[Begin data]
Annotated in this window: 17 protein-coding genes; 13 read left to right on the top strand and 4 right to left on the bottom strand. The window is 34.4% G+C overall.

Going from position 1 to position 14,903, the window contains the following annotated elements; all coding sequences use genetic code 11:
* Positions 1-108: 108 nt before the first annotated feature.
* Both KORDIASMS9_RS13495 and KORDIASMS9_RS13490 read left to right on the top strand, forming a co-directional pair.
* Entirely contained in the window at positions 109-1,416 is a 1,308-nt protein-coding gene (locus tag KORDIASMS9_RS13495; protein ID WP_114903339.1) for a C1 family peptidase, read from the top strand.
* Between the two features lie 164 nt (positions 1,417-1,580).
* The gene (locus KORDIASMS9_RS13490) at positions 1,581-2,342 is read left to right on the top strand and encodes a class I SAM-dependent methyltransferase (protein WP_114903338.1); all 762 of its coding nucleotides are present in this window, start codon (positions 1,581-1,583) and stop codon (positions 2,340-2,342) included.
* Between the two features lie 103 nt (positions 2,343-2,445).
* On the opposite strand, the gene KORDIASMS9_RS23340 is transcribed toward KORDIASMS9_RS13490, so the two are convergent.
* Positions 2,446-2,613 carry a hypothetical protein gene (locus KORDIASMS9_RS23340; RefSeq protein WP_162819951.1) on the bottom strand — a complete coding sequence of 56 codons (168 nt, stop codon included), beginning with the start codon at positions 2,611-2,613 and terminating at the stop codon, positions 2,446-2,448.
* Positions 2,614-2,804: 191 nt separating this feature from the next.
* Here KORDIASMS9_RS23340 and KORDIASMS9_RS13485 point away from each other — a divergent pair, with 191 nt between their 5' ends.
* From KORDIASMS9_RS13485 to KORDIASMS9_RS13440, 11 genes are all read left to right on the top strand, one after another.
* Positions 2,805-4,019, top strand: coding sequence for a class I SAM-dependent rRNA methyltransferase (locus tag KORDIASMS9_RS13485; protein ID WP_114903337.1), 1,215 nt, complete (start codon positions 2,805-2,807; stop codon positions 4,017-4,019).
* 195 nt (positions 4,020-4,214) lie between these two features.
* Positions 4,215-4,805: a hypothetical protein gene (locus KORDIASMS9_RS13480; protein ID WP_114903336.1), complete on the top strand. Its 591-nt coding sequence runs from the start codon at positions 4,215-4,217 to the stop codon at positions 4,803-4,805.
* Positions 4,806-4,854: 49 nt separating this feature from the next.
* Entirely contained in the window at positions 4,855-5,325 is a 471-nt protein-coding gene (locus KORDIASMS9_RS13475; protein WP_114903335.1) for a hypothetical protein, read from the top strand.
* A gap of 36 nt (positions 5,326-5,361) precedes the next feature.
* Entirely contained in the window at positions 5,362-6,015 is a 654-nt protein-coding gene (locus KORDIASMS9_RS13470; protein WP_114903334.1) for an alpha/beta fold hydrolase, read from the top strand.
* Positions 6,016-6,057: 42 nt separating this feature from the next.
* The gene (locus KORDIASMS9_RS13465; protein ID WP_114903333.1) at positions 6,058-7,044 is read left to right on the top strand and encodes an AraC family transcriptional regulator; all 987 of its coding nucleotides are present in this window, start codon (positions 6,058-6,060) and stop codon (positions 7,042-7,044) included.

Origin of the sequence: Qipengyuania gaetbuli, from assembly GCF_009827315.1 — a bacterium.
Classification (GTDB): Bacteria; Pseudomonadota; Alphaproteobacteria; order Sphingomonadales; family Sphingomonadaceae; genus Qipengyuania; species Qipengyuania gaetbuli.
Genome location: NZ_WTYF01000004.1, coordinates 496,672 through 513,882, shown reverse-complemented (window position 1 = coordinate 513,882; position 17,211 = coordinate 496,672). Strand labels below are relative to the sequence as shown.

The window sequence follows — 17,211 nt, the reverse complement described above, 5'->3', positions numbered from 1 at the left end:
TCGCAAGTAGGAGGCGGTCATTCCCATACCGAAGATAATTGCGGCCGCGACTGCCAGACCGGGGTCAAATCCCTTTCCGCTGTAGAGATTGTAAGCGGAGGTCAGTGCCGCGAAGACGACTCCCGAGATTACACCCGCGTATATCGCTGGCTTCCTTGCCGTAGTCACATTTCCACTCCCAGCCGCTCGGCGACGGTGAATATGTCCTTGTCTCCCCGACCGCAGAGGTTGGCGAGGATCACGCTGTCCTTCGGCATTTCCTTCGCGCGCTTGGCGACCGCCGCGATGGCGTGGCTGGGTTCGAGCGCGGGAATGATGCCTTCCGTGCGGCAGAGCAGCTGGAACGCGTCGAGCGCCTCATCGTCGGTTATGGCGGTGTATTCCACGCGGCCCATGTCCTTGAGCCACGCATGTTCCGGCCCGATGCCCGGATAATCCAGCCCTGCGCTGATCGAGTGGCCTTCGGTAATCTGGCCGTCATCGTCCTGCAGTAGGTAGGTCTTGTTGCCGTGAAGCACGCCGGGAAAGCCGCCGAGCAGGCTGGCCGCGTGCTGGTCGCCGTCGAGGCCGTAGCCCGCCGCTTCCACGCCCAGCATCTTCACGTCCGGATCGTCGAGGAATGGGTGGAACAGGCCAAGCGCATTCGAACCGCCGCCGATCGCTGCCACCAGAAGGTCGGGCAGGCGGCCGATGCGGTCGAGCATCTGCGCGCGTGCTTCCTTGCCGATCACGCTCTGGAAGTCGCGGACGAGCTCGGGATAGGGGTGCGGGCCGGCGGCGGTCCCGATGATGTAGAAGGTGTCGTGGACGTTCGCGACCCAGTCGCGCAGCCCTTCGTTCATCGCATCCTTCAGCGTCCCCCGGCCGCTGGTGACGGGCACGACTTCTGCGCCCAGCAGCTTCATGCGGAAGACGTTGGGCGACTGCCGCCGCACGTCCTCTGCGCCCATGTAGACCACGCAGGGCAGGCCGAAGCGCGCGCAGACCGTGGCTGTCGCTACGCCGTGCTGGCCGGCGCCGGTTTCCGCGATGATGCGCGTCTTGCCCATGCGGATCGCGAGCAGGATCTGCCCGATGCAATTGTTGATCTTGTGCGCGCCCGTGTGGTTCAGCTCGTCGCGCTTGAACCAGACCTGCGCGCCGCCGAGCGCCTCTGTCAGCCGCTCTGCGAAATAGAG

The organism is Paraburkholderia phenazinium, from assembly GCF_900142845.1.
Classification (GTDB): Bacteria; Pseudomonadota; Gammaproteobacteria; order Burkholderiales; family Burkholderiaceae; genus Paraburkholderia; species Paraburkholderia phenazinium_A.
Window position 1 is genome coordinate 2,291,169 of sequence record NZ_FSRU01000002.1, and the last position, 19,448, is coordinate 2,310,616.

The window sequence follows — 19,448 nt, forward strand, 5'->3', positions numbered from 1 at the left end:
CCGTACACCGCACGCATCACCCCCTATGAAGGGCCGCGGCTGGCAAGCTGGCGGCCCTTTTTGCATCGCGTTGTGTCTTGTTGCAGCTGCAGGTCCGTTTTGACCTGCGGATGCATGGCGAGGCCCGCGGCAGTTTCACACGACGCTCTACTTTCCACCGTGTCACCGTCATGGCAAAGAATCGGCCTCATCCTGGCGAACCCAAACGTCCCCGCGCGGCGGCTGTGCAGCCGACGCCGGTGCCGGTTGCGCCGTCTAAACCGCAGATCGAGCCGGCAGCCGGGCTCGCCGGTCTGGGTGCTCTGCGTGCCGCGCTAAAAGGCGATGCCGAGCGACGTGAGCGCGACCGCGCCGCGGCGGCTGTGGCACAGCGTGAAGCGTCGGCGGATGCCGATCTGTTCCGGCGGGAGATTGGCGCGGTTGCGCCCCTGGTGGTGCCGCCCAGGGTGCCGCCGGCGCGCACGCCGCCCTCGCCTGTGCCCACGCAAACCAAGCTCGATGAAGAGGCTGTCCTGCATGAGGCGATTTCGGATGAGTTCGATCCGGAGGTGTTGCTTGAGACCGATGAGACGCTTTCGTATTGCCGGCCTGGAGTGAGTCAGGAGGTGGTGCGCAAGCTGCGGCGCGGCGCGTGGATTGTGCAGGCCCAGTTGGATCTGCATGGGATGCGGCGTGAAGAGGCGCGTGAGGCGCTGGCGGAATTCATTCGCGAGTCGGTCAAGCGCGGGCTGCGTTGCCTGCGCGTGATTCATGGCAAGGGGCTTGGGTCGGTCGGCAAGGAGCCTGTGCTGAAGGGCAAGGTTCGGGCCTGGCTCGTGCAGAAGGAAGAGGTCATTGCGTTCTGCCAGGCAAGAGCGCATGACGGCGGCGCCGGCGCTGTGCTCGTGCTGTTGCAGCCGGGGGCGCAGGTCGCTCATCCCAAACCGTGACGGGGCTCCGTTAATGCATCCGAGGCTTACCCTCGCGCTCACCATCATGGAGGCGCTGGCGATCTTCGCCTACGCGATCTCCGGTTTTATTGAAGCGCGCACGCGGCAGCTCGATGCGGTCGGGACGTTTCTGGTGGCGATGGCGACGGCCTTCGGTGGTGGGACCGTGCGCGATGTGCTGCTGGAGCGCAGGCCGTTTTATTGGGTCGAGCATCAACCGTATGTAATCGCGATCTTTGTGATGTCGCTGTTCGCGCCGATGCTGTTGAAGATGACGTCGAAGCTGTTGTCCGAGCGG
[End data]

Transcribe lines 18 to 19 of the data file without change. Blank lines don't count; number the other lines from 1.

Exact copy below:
* Entirely contained in the window at positions 4,855-5,325 is a 471-nt protein-coding gene (locus KORDIASMS9_RS13475; protein WP_114903335.1) for a hypothetical protein, read from the top strand.
* A gap of 36 nt (positions 5,326-5,361) precedes the next feature.